Let Yourself Play

October 9, 2015

Recently, in one of our little free libraries, the book fairy left a copy of Julia Cameron's Inspirations: Meditations From The Artist's Way.  Small (4x6) but mighty, this little book is full of inspirational gems.  I randomly opened the book this morning to see what was calling me.

 

"Life is what we make of it.  Whether we conceive of an inner God force or another, outer God, doesn't matter.  Relying on that force does.  "Ask and you shall receive. Knock and it shall be opened to you..." These words are among the more challenging ones ascribed to Jesus Christ. They suggest the possibility of scientific method:  ask (experiment) and see what happens (record the results).  This can be done with our art.

 

I'm sure I'm not alone as an artist who struggles with getting started. No matter what your chosen vehicle of art, we all hit those dreaded pot holes.  For me, I've got the Boston Marathon of ideas running through my head pretty much every day. The challenge comes when I keep the ideas in my head instead of translating them in to viable projects.  I admit that fear of making mistakes prevents me from moving forward much of the time.  What am I afraid of really?  Not being perfect according to the vision in my head?  What if I feel like I wasted my time with an end result that turns out completely aweful? After reading the above quote, I was reinforced with the truth that no great art was ever created without experimentation and action.  So what if my experimenting doesn't turn out so well? I can start over again or maybe I'll stumble upon a fantastic technique through a mistake.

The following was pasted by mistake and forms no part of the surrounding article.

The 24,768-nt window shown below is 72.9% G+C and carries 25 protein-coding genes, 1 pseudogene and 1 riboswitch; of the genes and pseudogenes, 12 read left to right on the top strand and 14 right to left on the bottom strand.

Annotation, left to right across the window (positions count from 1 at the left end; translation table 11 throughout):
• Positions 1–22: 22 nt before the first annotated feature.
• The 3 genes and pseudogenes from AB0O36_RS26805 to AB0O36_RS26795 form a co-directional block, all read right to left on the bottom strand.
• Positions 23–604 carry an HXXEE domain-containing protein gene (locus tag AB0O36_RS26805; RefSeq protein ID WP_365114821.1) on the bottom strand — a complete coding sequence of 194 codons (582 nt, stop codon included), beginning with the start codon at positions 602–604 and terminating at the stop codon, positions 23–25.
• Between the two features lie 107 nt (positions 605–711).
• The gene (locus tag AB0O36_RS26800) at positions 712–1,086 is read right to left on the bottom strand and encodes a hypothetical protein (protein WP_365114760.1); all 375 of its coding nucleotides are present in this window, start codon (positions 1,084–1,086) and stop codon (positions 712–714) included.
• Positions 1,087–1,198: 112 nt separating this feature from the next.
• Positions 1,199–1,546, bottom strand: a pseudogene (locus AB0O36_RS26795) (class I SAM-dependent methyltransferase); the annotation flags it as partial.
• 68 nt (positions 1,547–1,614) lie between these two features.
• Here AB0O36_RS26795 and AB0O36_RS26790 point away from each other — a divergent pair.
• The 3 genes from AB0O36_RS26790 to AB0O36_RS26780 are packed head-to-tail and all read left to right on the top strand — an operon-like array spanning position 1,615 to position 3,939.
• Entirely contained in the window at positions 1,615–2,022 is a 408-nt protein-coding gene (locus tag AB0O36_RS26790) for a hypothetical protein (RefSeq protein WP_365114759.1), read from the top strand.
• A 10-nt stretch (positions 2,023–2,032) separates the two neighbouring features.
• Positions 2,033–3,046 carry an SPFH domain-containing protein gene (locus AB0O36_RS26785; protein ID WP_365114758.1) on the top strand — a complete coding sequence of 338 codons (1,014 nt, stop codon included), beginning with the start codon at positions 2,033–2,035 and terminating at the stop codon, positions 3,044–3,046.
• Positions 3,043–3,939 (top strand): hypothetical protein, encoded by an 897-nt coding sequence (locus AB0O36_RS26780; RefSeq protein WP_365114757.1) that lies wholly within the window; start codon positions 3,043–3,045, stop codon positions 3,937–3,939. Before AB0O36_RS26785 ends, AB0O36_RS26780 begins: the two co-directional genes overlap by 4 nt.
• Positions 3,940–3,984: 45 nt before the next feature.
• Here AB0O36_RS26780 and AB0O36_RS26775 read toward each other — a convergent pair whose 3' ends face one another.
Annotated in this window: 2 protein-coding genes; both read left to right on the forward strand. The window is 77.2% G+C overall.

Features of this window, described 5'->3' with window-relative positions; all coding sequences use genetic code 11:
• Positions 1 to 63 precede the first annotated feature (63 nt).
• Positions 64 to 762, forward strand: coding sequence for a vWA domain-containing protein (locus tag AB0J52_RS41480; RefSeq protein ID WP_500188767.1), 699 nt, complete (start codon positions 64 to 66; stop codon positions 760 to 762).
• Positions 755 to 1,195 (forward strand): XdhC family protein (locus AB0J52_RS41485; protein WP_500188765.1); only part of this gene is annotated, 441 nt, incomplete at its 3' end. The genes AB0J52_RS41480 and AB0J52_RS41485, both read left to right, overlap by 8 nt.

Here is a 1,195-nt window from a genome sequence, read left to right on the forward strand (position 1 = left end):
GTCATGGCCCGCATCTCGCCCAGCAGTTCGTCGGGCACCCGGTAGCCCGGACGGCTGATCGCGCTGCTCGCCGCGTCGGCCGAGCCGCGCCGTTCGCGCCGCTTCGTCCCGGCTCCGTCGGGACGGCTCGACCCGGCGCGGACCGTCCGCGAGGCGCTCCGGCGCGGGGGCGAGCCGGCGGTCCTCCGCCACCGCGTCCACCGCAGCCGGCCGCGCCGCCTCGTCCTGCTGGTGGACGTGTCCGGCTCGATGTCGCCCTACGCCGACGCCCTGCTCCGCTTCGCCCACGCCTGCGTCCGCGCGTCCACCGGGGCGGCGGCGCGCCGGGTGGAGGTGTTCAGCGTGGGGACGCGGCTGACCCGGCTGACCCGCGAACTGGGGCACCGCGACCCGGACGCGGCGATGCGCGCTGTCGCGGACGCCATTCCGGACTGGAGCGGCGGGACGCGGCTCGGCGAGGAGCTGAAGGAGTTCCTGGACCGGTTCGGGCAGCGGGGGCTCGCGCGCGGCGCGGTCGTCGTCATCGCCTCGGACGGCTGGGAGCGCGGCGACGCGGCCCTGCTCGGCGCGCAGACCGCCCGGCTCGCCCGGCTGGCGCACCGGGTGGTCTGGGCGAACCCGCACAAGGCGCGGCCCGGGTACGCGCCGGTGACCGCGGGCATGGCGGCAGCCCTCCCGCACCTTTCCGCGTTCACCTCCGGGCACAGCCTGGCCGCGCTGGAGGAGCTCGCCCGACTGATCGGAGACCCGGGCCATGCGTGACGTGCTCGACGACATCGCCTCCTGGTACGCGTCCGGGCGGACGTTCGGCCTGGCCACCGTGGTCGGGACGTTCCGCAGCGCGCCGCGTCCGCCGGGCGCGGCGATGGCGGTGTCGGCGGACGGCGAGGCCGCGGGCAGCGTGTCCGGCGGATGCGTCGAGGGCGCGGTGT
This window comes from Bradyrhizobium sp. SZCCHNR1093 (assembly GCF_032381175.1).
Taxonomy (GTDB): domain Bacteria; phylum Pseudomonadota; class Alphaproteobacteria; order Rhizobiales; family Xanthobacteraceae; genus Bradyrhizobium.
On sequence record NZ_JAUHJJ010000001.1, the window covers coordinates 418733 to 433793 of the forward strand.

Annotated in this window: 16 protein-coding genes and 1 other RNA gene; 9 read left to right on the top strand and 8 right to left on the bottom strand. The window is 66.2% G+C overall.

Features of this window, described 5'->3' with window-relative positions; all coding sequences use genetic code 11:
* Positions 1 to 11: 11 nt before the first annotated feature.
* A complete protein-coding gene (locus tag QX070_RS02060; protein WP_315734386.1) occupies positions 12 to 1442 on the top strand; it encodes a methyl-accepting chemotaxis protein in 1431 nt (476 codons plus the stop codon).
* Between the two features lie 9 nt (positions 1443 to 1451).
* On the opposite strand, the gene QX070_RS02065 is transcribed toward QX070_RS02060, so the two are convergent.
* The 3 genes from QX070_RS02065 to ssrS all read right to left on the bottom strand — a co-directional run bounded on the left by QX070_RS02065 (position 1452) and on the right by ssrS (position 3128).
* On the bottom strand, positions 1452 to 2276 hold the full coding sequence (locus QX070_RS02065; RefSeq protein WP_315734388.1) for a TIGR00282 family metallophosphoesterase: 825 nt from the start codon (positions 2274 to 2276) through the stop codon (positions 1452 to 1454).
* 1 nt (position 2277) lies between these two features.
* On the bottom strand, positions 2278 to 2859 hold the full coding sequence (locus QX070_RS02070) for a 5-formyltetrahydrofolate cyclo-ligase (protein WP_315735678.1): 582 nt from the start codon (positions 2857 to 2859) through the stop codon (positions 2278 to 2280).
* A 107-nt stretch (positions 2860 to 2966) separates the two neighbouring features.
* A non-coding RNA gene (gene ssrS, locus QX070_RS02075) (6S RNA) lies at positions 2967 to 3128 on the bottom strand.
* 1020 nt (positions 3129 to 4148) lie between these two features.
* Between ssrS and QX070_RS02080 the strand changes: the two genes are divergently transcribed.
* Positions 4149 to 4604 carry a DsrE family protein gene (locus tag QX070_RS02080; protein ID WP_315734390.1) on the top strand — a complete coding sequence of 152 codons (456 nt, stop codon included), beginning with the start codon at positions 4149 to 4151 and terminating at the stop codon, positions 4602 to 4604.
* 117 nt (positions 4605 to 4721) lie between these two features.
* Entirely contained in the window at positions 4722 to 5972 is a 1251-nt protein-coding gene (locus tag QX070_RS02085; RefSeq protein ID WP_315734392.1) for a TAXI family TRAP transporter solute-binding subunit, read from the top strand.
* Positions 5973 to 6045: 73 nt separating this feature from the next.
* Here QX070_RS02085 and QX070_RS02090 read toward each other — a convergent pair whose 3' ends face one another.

This morning I allowed myself to play again. I pulled out all of my bits and pieces of found objects and ephemera. What's the use in having mason jars stuffed with quirky goodness and drawers filled with fantastic scraps of old sheet music and odd finds if I don't ever use any of it? I let myself experiment without any preconceived notions of how it should turn out.  I am recording my resuts. My studio room is messy but I'm happy and I can't wait to get to the next piece.

 

 

 

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